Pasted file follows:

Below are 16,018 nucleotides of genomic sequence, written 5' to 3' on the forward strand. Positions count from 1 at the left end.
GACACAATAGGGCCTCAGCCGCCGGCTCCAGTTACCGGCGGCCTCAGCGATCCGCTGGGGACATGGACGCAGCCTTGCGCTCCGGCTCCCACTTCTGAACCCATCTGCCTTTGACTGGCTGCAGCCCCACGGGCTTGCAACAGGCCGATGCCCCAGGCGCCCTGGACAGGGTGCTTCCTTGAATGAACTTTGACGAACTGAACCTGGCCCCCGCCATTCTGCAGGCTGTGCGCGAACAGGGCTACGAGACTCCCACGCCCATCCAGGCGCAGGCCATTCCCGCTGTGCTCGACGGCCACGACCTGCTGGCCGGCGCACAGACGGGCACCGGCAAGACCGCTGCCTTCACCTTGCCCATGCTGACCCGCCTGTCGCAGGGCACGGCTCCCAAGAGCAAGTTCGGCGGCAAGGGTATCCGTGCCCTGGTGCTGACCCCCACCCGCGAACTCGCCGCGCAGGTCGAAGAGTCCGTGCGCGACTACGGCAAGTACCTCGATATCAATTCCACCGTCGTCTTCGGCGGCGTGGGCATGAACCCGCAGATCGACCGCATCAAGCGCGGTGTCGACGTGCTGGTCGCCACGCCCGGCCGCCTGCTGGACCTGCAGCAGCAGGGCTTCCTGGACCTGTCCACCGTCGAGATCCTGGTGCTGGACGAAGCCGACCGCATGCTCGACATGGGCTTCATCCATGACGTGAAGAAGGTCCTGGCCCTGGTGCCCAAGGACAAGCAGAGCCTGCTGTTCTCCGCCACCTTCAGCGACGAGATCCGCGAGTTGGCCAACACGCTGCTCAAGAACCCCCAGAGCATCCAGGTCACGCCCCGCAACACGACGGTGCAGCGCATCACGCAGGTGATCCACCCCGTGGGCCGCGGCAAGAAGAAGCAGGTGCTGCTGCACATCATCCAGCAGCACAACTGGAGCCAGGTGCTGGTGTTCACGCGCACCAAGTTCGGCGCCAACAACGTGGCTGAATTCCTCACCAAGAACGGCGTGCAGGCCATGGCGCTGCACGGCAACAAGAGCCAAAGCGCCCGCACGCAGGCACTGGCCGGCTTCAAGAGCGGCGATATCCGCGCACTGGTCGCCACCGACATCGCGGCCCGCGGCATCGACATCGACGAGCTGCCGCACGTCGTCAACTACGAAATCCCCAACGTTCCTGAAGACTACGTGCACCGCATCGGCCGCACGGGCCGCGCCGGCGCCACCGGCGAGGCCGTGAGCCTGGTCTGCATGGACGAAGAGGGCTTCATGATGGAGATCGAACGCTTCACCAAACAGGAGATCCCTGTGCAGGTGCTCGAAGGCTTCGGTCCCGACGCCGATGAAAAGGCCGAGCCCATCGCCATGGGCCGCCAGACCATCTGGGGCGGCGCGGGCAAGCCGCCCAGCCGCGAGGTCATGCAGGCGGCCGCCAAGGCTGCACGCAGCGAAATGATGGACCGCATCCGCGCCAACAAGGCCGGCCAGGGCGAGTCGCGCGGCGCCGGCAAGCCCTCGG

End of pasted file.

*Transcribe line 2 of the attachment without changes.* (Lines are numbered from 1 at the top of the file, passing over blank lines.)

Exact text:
GACACAATAGGGCCTCAGCCGCCGGCTCCAGTTACCGGCGGCCTCAGCGATCCGCTGGGGACATGGACGCAGCCTTGCGCTCCGGCTCCCACTTCTGAACCCATCTGCCTTTGACTGGCTGCAGCCCCACGGGCTTGCAACAGGCCGATGCCCCAGGCGCCCTGGACAGGGTGCTTCCTTGAATGAACTTTGACGAACTGAACCTGGCCCCCGCCATTCTGCAGGCTGTGCGCGAACAGGGCTACGAGACTCCCACGCCCATCCAGGCGCAGGCCATTCCCGCTGTGCTCGACGGCCACGACCTGCTGGCCGGCGCACAGACGGGCACCGGCAAGACCGCTGCCTTCACCTTGCCCATGCTGACCCGCCTGTCGCAGGGCACGGCTCCCAAGAGCAAGTTCGGCGGCAAGGGTATCCGTGCCCTGGTGCTGACCCCCACCCGCGAACTCGCCGCGCAGGTCGAAGAGTCCGTGCGCGACTACGGCAAGTACCTCGATATCAATTCCACCGTCGTCTTCGGCGGCGTGGGCATGAACCCGCAGATCGACCGCATCAAGCGCGGTGTCGACGTGCTGGTCGCCACGCCCGGCCGCCTGCTGGACCTGCAGCAGCAGGGCTTCCTGGACCTGTCCACCGTCGAGATCCTGGTGCTGGACGAAGCCGACCGCATGCTCGACATGGGCTTCATCCATGACGTGAAGAAGGTCCTGGCCCTGGTGCCCAAGGACAAGCAGAGCCTGCTGTTCTCCGCCACCTTCAGCGACGAGATCCGCGAGTTGGCCAACACGCTGCTCAAGAACCCCCAGAGCATCCAGGTCACGCCCCGCAACACGACGGTGCAGCGCATCACGCAGGTGATCCACCCCGTGGGCCGCGGCAAGAAGAAGCAGGTGCTGCTGCACATCATCCAGCAGCACAACTGGAGCCAGGTGCTGGTGTTCACGCGCACCAAGTTCGGCGCCAACAACGTGGCTGAATTCCTCACCAAGAACGGCGTGCAGGCCATGGCGCTGCACGGCAACAAGAGCCAAAGCGCCCGCACGCAGGCACTGGCCGGCTTCAAGAGCGGCGATATCCGCGCACTGGTCGCCACCGACATCGCGGCCCGCGGCATCGACATCGACGAGCTGCCGCACGTCGTCAACTACGAAATCCCCAACGTTCCTGAAGACTACGTGCACCGCATCGGCCGCACGGGCCGCGCCGGCGCCACCGGCGAGGCCGTGAGCCTGGTCTGCATGGACGAAGAGGGCTTCATGATGGAGATCGAACGCTTCACCAAACAGGAGATCCCTGTGCAGGTGCTCGAAGGCTTCGGTCCCGACGCCGATGAAAAGGCCGAGCCCATCGCCATGGGCCGCCAGACCATCTGGGGCGGCGCGGGCAAGCCGCCCAGCCGCGAGGTCATGCAGGCGGCCGCCAAGGCTGCACGCAGCGAAATGATGGACCGCATCCGCGCCAACAAGGCCGGCCAGGGCGAGTCGCGCGGCGCCGGCAAGCCCTCGG